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I Just Cleaned My Apartment After Months Of Quarantine; Here's What I Learned

It took some time to figure out how to tackle everything — but it was worth it.

If you feel like your home hasn't really felt clean in months, you're not the only one.


IDK about you, but March felt three months long and I can't tell you a single thing I did in April. That means that as summer rolled around and I gained a little more energy, I also woke up one day to notice the couch was covered in crumbs, the shower curtain had mildew, and every closet felt like low-grade chaos behind a door.

It took some time (and it's still not over), but my partner and I have been slowly tidying up our place, room by room. Naturally, our stress levels went down and it was worth the effort, but it took a little time to figure out how to tackle, well, everything.

Here are 12 tips we learned along the way:

1. Take a tour of your home and track everything that low-key (or high-key) bugs you.


In Rachel Wilkerson Miller's book The Art of Showing Up, she recommends taking an inventory of each spot in your home and being really honest about how it makes you feel.

This can include clutter or dust bunnies, but it can also just be about the look of things. Is there framed art you used to love but kind of hate now? Is one of your succulents probably dead but you're too stubborn to throw it out? Take note of it all — and use it as a starting point.

2. Separate what feels like an absolute priority for you to be more comfortable in your home — versus something that can wait.

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Another tip in Miller's book is to put your wish-list changes into one of three buckets: Very Important, Somewhat Important, and Someday. If you spotted a few roaches near your kitchen or have mold in your bathroom, that's probably very important to deal with, while wanting to swap out throw pillows on your couch might be more of a 'someday' situation.

3. Make a list of each room or section, breaking down micro-tasks.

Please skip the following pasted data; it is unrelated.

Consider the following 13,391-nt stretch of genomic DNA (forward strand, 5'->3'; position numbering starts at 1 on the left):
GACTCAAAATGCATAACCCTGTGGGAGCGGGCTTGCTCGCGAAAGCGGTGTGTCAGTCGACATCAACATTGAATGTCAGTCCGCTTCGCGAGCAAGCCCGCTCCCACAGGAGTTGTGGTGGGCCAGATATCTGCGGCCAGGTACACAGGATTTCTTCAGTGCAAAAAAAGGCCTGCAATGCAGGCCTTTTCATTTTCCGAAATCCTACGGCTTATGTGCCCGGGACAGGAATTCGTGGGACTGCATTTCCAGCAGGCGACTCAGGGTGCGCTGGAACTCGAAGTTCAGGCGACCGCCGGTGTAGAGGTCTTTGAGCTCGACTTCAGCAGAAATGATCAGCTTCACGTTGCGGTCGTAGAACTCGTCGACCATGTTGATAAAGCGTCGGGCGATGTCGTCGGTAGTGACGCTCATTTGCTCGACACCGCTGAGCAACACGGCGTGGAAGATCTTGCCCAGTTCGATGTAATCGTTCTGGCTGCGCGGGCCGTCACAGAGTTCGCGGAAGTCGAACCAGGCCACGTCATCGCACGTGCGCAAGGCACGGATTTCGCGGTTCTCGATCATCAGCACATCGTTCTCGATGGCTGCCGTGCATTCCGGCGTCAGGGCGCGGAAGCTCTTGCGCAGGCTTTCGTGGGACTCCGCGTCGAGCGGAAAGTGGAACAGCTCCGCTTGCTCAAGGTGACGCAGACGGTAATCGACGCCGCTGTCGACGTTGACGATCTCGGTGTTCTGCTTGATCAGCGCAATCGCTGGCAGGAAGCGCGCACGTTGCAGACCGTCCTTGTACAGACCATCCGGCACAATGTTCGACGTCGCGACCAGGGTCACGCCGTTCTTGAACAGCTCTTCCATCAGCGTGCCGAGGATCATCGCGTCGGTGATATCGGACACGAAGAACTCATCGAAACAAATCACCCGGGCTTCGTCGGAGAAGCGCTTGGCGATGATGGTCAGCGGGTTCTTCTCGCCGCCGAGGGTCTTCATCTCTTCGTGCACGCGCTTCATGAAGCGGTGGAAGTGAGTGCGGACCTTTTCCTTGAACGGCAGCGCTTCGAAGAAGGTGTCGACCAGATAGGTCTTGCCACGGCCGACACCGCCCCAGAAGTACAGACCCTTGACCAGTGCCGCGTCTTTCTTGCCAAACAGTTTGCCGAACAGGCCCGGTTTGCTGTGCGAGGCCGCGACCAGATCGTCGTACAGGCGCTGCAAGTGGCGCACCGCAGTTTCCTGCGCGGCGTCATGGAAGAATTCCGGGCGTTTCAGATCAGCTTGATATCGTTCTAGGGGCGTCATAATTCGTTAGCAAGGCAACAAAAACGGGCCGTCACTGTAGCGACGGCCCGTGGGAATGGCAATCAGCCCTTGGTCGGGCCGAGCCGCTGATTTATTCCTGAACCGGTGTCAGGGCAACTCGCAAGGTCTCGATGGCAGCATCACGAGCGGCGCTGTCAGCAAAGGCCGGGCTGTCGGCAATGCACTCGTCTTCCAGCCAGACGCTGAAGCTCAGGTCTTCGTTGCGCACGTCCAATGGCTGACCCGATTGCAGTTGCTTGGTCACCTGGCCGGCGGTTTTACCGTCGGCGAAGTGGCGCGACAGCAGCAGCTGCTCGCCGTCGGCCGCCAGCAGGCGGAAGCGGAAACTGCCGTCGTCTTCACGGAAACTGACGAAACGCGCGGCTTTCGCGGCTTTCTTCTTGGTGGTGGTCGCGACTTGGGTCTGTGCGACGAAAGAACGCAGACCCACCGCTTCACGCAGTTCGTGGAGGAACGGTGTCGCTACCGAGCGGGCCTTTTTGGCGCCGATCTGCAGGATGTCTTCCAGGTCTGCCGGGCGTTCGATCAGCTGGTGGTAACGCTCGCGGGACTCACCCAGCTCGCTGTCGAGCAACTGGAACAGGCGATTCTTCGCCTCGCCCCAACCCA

Now that you have your list, it's time to break things down even more. For example, cleaning your kitchen isn't really just one thing. It can mean wiping down countertops, scrubbing out a gross-smelling garbage disposal, and more.

Not sure where to start? Here's a spring cleaning list that can be used anytime of year. Personally, I always use the Notes app on my phone to write all this out and delete each task once I'm done with it because I need a visual reward to do basically anything. You do you though!

Read more: The Ultimate Guide To Cleaning Your Entire Home

4. Be realistic about how much you can do in one day (or week, or month.)

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As wonderful as it would be to get everything done in a day or weekend, it probably won't happen. (Or it will, but it'll be so stressful and tedious that you won't want to clean again for a year.)

Instead, be honest with yourself. Miller suggests sorting tasks by what they require of you — like time, money, or energy. Maybe you don't have time to fully clean the bathroom all in one day, but you have the money and energy to order a new shower curtain. Every step still counts!

5. Use cleaning as healthy procrastination.

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It's a universal joke that writers will suddenly be VERY interested in doing the dishes once they have an impending deadline. Everyone procrastinates, but sometimes, the way we procrastinate can be better for us than, say, just scrolling through Instagram.